In comparison to Perl, Python is a relative newcomer to bioinformatics, but is steadily gaining in popularity. A few of the reasons for this popularity are the:
- Readability of Python code
- Ability to development applications quickly
- Powerful standard library of functionality
- Scalability from very small to very large programs
Python's dynamic nature adds to its accessibility. For example, Python doesn't require you to declare variables before you use them, and the same variable can refer to objects of different types over the course of its existence. Python can be also be used interactively, allowing you to familiarize yourself with the language of any Python modules in an interactive session where each command produces immediate results.
Python also has excellent support for the object-oriented style of programming. The basic idea is that object-orientation often provides a better way to organize the data and functionality within your programs. As the data and analytical techniques used in bioinformatics have become more complex, the value of object-oriented language features has risen.
In addition, Python integrates well with systems written in other languages, such as C, C++, Java and Fortran. One of the main benefits of C is speed. When a programmer needs an algorithm to run as fast as possible, they can code it in C or C++ and make it available to Python as an extension module. To the programmer, these are indistinguishable from pure Python modules. Similar utilities exist that make the large body of scientific algorithms coded in Fortran accessible to Python programs.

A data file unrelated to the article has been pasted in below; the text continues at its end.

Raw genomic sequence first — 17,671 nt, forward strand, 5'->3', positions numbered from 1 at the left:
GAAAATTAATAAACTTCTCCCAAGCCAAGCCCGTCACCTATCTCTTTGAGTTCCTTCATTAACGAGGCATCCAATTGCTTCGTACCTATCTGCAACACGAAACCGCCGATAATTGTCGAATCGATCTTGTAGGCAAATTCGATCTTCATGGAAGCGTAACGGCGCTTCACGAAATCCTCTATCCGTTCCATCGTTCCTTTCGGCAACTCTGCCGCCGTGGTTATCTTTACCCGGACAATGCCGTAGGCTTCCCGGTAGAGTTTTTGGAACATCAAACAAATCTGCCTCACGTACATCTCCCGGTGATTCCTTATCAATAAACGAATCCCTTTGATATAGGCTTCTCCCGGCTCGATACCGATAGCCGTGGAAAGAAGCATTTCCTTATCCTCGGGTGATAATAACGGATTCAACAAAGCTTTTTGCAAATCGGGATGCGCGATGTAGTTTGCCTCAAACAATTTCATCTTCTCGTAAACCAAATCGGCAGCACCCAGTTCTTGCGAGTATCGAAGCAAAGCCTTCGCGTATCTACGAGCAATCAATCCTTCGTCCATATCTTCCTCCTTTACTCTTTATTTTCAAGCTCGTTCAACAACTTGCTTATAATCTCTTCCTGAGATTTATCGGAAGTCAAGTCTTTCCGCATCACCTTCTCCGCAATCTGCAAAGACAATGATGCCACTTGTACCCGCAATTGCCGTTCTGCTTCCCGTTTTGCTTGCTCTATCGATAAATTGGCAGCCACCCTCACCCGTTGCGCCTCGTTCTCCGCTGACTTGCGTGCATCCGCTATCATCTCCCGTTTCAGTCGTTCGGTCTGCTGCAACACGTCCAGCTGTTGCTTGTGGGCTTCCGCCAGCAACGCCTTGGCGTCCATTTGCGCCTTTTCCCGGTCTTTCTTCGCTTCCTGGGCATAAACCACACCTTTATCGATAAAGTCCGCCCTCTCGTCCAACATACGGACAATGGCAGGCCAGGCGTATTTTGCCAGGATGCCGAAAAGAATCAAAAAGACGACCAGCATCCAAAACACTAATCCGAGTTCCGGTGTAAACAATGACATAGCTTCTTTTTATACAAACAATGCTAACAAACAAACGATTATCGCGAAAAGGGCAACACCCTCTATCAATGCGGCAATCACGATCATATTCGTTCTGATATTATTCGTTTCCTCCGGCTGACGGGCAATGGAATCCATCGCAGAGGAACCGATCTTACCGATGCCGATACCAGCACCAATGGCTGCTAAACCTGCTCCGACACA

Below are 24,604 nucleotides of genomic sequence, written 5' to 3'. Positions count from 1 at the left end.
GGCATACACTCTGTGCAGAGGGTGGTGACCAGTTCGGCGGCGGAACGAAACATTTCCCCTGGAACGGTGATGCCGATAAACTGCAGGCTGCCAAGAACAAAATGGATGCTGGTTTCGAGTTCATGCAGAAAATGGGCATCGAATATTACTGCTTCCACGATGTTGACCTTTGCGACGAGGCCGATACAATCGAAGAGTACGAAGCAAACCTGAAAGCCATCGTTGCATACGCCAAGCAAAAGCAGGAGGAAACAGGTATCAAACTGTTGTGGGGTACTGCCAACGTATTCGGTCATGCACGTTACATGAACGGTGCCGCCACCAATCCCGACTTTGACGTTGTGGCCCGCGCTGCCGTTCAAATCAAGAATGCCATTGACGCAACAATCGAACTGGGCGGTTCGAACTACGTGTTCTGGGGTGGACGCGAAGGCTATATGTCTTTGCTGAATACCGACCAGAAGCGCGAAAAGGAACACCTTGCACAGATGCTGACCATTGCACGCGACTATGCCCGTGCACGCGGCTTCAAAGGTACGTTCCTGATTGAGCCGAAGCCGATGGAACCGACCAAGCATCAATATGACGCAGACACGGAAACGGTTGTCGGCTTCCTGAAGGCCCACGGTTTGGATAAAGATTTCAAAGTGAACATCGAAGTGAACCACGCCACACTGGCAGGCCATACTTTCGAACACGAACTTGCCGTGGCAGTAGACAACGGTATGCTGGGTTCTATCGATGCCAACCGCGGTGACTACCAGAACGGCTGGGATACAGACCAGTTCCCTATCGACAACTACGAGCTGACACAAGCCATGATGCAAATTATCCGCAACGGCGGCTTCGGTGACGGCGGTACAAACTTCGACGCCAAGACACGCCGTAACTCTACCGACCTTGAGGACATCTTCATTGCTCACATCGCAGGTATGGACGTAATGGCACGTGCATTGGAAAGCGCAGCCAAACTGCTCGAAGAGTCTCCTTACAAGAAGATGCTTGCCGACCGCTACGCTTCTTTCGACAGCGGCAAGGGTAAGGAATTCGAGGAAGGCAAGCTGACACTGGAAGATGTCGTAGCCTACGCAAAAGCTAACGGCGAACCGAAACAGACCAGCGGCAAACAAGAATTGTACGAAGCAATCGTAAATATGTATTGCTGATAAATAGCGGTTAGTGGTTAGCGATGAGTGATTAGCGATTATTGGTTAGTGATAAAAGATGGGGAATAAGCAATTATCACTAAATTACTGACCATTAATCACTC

Java has become popular as a cross-platform and Web development language. The Python interpreter is now available in two variations: one version written in C, and the other version, known as Jython, written in Java. Jython allows Java programmers to write programs using the Python syntax and dynamic language features, and it allows Python programmers to use existing code developed in Java. These are just a few examples of the many ways Python is able to leverage and extend existing code written in other languages.
So while Perl is more well established in the bioinformatics community, many biologists and bioinformaticians are also turning to Python as it gains in popularity.